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Two new recently presented studies show a link between BPA and phthalates, both common chemicals, and serious reproductive risks in both men and women.
Last year, the Food and Drug Administration (FDA) FDA refused to ban bisphenol-A (BPA) from food packaging, despite major health concerns that have only become worse with further research.
One of the studies presented at the annual meeting of the American Society for Reproductive Medicine suggests that high levels of BPA, the common chemical in many plastics including the lining in canned foods, are linked to increased risk of miscarriage in certain women.
The study shows that there is increased evidence of “the biological plausibility” that BPA might impact fertility and other aspects of health, according to Dr. Linda Giudice, a California biochemist and president of the American Society for Reproductive Medicine, cited by the Associated Press.
However, the study does not prove a link, according to the Associated Press.
The FDA maintains that BPA is safe as currently used in food containers, though it has been eliminated from baby bottles and many reusable water bottles.
Most miscarriages are due to problems with the egg or chromosomes, and a study with mice showed that BPA may affect that risk, according to Dr. Ruth Lathi, a reproductive endocrinologist at Stanford University, cited by AP.
However, the latest study focused on pregnant women who had a history of either infertility or miscarriage.
The top 25 percent of women, based on levels of BPA in their blood, had an 80 percent greater risk of miscarriage compared to those in the lowest 25 percent. The women were similar in terms of age and other potential risk factors.
The study only examined 115 newly pregnant women, leading to a significant range in possible risk, from slightly elevated up to 10 times higher.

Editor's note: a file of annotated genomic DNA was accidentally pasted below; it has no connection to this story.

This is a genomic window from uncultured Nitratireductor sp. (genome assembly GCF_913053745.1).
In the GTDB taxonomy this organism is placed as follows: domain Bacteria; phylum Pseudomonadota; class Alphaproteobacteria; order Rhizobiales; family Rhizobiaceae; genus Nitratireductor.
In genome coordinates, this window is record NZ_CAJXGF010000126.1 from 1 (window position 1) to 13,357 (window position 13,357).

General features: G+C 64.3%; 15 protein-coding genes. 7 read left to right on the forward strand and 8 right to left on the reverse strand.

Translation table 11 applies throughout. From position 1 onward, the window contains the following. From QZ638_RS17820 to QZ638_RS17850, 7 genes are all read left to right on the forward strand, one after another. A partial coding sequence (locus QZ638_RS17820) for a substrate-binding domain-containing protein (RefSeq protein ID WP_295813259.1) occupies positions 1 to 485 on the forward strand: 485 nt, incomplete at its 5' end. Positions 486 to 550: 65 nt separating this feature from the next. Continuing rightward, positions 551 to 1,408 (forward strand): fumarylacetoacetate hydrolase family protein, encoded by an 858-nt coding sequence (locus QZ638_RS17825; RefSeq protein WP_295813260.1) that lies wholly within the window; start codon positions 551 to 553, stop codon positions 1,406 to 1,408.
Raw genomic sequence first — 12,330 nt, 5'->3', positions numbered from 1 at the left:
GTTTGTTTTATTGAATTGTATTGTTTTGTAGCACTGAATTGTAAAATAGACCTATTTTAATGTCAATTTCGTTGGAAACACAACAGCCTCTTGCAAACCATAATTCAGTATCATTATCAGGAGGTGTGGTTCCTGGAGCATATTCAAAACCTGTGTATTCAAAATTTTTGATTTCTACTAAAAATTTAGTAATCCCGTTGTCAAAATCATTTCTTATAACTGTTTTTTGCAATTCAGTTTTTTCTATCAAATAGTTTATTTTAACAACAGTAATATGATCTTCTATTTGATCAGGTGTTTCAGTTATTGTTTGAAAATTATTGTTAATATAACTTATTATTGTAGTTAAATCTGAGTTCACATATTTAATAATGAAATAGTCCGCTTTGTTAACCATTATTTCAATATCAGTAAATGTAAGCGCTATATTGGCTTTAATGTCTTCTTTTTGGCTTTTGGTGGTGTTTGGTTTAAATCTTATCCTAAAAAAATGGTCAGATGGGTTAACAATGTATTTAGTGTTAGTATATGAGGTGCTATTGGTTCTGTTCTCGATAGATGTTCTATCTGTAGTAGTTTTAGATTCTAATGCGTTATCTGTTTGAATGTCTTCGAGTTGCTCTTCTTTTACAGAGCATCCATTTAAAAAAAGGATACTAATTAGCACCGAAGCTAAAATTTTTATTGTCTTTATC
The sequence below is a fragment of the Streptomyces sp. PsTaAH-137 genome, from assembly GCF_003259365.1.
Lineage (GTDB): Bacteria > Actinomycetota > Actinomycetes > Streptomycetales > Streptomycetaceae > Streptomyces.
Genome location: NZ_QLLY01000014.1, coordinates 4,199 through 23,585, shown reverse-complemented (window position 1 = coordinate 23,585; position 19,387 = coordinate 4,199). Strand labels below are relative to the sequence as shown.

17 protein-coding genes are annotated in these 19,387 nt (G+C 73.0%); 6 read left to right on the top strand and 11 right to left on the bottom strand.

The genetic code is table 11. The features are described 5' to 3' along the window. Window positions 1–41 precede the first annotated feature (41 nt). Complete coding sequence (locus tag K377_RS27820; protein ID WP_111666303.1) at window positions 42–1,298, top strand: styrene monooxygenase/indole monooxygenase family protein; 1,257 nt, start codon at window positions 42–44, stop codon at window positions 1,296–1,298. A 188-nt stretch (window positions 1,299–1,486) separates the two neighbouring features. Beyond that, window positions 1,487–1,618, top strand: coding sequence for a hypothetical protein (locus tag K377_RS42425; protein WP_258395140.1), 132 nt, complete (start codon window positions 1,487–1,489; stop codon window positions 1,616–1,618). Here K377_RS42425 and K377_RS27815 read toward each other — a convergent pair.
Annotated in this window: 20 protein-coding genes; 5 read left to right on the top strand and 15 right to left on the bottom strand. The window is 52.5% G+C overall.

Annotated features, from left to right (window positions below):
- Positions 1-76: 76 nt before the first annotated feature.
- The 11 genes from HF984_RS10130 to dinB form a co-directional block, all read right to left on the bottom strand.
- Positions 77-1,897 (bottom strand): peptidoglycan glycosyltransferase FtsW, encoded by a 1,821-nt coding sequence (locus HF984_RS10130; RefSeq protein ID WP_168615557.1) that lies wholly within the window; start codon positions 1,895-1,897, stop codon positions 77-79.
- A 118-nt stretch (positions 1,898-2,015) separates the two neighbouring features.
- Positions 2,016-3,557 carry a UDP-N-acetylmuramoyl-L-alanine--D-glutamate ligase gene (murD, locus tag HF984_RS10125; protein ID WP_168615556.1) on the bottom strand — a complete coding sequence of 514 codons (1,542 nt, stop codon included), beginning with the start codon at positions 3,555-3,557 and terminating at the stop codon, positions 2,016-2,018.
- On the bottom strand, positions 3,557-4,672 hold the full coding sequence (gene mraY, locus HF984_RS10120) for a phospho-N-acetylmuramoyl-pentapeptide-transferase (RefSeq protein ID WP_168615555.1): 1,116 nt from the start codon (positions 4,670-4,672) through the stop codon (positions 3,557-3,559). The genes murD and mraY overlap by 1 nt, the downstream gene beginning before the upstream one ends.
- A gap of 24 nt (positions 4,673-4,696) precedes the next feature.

The other study found that when men had higher level of the chemical additives phthalates, they were 20 percent less likely to get their partners pregnant over the course of a year, according to Forbes.
The study examined the relationship between the chances of becoming pregnant and phthalate levels in both sexes.
Researchers monitored 500 couples over a year and found that while levels of phthalates were linked to decreased probability of impregnating their partners, levels did not seem to impact women.
Both BPA and phthalates are known to be endocrine disruptors, which means they can interfere with the proper function of hormones.
Unsurprisingly, the American Chemistry Council (ACC), an industry lobby group, disputed the links found by the researchers.
“These studies both appear to be small-scale studies that cannot establish any cause-and-effect relationship,” ACC spokeswoman Kathryn Murray St. John said. “They are based on single samples to monitor exposure and so it is difficult to draw any meaningful conclusions.”
The researchers noted that at this point it is impossible to avoid all contact with BPA. After all, it is used in everything from canned goods to plastic packaging to cash register receipts.
Phthalates are used in some food containers and many personal products like nail polish, body lotion, deodorant and shampoo, according to Forbes. They also show up in everything from building materials like vinyl flooring and pipes to medical devices and adhesives.
“So it’s possible to take in the compounds by using cosmetic products, by inhaling household dust, or eating food that’s been in a plastic container, or possibly just by walking on your floor,” Alice Walton, a PhD in biopsychology, writes for Forbes. “Children can also take in the chemicals by chewing on plastic toys that are made with them.”
However, the scientist did say to avoid cooking or warming foods in plastic containers or letting plastic bottles sit in the sun, since heat increases the rate at which chemicals leak, according to The Telegraph.
In the past, BPA exposure has also been linked to increased risk of childhood obesity and increased risk factors for heart and kidney disease in children and teens, according to CBS.
As of now, the FDA continues to resist the banning of BPA and phthalates.
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